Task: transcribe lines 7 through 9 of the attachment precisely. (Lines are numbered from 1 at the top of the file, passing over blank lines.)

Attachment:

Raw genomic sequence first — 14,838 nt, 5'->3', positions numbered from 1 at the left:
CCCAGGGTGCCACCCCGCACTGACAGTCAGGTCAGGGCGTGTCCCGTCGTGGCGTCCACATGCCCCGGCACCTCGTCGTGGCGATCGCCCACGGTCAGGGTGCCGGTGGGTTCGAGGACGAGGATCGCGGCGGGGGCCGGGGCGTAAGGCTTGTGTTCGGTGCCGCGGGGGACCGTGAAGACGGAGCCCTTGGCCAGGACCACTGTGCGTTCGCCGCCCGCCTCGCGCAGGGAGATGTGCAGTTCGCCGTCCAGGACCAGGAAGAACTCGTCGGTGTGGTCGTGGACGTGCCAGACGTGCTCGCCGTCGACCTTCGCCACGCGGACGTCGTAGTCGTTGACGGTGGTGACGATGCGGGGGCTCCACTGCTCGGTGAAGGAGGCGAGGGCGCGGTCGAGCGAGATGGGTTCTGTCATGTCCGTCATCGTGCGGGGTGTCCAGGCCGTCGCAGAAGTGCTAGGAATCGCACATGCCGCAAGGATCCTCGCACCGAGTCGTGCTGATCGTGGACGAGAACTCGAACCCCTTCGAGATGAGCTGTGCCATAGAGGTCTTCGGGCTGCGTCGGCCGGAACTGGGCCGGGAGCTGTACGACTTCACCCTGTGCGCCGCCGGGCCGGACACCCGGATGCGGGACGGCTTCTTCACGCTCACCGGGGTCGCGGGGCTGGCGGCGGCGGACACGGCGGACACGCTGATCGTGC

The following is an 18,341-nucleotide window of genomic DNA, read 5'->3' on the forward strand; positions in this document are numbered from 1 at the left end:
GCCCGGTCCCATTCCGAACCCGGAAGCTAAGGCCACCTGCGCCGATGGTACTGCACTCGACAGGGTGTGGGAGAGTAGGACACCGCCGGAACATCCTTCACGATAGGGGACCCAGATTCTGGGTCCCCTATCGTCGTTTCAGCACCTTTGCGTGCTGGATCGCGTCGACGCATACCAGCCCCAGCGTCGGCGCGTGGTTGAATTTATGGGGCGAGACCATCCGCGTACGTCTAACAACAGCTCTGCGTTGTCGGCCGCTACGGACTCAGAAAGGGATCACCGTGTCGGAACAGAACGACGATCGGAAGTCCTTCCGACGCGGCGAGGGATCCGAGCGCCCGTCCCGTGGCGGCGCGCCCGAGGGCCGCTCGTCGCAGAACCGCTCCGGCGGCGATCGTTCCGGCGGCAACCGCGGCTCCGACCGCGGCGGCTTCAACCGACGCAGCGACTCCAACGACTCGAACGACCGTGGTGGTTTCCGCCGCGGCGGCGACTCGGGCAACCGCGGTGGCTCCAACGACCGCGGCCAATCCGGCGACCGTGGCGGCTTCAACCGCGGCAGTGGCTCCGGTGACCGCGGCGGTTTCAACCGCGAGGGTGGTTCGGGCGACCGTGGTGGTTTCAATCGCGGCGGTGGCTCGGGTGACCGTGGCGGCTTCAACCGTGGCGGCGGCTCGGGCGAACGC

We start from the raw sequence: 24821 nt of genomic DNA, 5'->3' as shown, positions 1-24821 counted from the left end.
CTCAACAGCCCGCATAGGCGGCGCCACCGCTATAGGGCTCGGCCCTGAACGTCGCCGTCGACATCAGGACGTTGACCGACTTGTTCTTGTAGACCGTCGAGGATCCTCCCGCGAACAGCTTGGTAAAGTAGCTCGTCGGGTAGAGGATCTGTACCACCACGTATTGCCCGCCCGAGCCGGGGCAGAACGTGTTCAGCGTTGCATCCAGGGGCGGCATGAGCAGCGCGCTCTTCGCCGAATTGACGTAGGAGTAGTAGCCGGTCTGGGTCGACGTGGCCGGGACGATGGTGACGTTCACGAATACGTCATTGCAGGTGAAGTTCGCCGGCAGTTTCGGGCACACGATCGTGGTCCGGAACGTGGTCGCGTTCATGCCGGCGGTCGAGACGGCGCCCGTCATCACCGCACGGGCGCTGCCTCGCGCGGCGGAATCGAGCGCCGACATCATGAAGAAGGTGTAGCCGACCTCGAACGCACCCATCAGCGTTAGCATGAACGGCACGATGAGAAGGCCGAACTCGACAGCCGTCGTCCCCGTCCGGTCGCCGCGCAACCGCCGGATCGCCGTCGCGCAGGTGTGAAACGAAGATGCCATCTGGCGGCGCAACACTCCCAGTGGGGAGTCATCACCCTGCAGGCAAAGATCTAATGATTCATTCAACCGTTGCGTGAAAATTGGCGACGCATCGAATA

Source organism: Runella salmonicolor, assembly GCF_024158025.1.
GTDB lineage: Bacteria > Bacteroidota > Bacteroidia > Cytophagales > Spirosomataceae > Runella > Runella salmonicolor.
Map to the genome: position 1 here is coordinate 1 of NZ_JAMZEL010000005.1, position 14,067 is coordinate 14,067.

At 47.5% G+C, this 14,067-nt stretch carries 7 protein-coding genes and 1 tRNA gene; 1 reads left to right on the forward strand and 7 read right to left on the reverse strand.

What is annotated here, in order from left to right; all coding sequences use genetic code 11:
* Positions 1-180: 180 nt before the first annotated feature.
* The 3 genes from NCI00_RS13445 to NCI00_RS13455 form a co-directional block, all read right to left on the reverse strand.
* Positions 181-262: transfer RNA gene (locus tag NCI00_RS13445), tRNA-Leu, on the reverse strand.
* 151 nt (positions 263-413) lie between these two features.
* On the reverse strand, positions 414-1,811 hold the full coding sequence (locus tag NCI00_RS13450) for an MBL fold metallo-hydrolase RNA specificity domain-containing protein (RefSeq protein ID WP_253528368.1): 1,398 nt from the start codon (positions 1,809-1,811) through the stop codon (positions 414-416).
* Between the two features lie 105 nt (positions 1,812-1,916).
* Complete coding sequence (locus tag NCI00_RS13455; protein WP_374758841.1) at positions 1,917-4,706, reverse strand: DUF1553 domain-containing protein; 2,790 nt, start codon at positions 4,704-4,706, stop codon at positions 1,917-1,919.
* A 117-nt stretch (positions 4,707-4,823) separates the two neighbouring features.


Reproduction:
Source organism: Runella salmonicolor, assembly GCF_024158025.1.
GTDB lineage: Bacteria > Bacteroidota > Bacteroidia > Cytophagales > Spirosomataceae > Runella > Runella salmonicolor.
Map to the genome: position 1 here is coordinate 1 of NZ_JAMZEL010000005.1, position 14,067 is coordinate 14,067.